ALL IT TAKES IS ONE
When Xia Liu 98MBA was 13 years old, long before she blazed a trail for women in leadership as the first to inhabit top finance leadership roles at Southern Company, she won a national competition for her essay about an unassuming stink bug that saved her father's beloved orchids from devastating disease.
The details of the story aren’t important, but the idea that one person (or bug) can make a powerful, rudder-shifting impact on others is an idea that continues to resonate in her professional and personal choices.
“Each of us may seem to be ordinary, but we can do extraordinary things,” said Liu. “We can make a difference. When I think about the choices that have brought me to where I am today, the theme of my life is not letting circumstances or my situation define me.”
Liu left her native China and moved to Atlanta, Georgia, in 1995, to attend Emory and later Goizueta Business School in order to advance her career prospects.
“I wanted to work in finance, but I also wanted to work for a company that manufactured a product,” Liu said. “Goizueta’s program enabled me to develop a skill set to achieve both.”
Southern Company, one of the largest players in the energy space, was exactly what Liu was looking for. “This company not only had an excellent finance team and a great reputation, they also make one of the nation’s most important products — energy,” she said. “I joined the industry and 20 years later, I’m still having fun!”
Since 1998, Liu has steadily risen through the ranks on the strength of her commitment to going beyond.
“My goal is always to add value to the team and to make sure my actions are increasing that value above and beyond what is expected,” said Liu. “Before I take any new position, I ask myself if I can achieve those two ideals, if I can make a difference.
“I feel like that’s a calling in my life — to make a difference in some capacity. Over the last two decades, I’ve taken a dozen roles and worked in five different business units in three of the four states where we serve electric customers. In 2015, I became the first woman to be CFO for Gulf Power company in Pensacola, Florida, and in 2017, I became the first female CFO of Georgia Power Company.”
Professionally, Liu’s efforts and work ethic have earned her the respect of her colleagues and accolades in the form of multiple awards and honors, including selection as a finalist for the 2014 Great Atlanta Region Finance Leader of the Year, Most Powerful and Influential Women Award (2013), Women of Excellence honoree (2012), International Women’s Foundation Fellow (2010-11) and YWCA Greater Atlanta Women of Achievement (2011).
When she left Gulf Power, the resolution of tribute said this, “with her financial acumen, forward thinking and unwavering dedication to the success of the Company and its employees, Ms. Liu guided the Company through numerous complex issues, challenging herself and others to seek the best solution no matter how difficult.” They acknowledged her dedication to inclusion. “Ms. Liu possesses the rare combination of superior technical skills and outstanding interpersonal skills which many strive for but few attain. She cultivated engagement, trust and openness in her relationships and truly cared about her employees on both a personal and professional level, encouraging them to develop their talents and strengths. She appreciated the ideas, backgrounds and perspectives of others, recognizing the value that each one brings.”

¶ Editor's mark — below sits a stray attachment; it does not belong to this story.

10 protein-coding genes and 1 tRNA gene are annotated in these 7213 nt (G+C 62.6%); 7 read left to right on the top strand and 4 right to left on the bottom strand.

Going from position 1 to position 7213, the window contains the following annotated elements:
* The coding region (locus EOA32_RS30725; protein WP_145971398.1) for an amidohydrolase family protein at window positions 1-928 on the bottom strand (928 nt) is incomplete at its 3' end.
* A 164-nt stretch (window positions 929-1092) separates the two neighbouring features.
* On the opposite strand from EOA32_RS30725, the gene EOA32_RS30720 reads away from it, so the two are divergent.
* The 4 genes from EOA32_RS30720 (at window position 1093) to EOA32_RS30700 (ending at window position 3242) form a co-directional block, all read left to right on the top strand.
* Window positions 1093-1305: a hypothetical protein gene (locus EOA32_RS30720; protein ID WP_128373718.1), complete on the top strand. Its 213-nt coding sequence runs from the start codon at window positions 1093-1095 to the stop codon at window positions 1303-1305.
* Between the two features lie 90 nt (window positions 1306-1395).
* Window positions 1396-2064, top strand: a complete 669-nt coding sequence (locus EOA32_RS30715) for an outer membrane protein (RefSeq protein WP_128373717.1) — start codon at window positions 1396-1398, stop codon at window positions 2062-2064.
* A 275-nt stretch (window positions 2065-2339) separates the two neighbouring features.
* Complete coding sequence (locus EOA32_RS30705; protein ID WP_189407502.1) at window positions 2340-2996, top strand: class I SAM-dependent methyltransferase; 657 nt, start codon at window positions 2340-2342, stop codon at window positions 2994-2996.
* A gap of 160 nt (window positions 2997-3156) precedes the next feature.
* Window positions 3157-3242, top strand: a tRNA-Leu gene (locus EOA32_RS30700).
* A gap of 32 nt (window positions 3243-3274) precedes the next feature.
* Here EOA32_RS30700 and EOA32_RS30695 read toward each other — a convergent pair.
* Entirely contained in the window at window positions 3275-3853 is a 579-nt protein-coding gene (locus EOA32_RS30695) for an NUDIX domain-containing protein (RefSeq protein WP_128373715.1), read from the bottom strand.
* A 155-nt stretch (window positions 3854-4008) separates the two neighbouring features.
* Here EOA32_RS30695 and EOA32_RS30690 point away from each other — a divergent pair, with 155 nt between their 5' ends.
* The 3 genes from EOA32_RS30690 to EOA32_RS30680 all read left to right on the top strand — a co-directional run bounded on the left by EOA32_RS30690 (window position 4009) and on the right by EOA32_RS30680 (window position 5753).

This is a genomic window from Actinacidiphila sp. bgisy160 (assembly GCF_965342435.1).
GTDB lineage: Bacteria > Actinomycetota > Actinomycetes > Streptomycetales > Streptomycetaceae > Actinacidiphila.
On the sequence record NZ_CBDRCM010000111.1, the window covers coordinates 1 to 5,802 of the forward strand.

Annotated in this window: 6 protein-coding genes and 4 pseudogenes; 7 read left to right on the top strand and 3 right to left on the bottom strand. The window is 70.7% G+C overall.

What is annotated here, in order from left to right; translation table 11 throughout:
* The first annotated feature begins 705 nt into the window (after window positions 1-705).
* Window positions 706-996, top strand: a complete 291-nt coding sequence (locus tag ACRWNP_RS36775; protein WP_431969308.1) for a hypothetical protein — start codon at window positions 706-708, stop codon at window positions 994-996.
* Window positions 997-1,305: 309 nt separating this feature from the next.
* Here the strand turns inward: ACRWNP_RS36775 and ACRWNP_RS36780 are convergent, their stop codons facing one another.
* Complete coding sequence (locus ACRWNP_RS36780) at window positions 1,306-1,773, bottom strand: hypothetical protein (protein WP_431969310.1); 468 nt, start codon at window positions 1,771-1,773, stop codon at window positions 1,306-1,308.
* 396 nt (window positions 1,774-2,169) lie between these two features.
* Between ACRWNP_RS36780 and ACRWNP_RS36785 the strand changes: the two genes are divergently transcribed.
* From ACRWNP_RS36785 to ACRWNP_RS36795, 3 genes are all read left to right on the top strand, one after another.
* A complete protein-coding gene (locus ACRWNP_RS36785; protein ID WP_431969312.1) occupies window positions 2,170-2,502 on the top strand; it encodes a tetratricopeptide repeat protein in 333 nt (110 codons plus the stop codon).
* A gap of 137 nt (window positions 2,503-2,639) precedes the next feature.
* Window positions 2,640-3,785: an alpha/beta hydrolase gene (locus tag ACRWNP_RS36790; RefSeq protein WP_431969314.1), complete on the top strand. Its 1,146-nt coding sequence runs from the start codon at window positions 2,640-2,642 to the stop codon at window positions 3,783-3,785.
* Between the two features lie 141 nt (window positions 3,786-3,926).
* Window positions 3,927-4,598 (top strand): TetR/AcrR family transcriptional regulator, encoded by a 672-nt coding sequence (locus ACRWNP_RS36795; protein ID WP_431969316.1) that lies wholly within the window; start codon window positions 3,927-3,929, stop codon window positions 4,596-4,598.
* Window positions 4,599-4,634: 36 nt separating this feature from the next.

But perhaps her greatest source of pride, however, lies outside of her work. “Xia is never about herself,” said her husband, Jun Zhang, an IT consultant, “She genuinely cares about people. She serves on nonprofit boards that provide services to underprivileged and marginalized communities. She’s passionate about developing young leaders — especially rising women.
“Xia is the glue of our family,” Zhang added. “Even though I’m very proud of her career achievements, I’m most proud of her as a great mother to our kids and as a great wife. From time to time you can tell that she feels guilty when work keeps her from spending more time with the family, but she truly gives us everything she has.”
The difference Liu has made on Southern Company is evident in the trust the company has placed in her as EVP, CFO and treasurer for Georgia Power, which has a balance sheet of $40 billion and annual revenues of over $8 billion. Sometimes, she said, like the bug rescuing dying plants from her childhood story, she gets a glimpse at just how extraordinary her life is.
“What are the chances that someone like me would become a top leader of a Fortune 500 company in a traditionally male-dominated industry?” Liu said. “But if I can do it, if more women believe that they can do it, we can really make a difference.”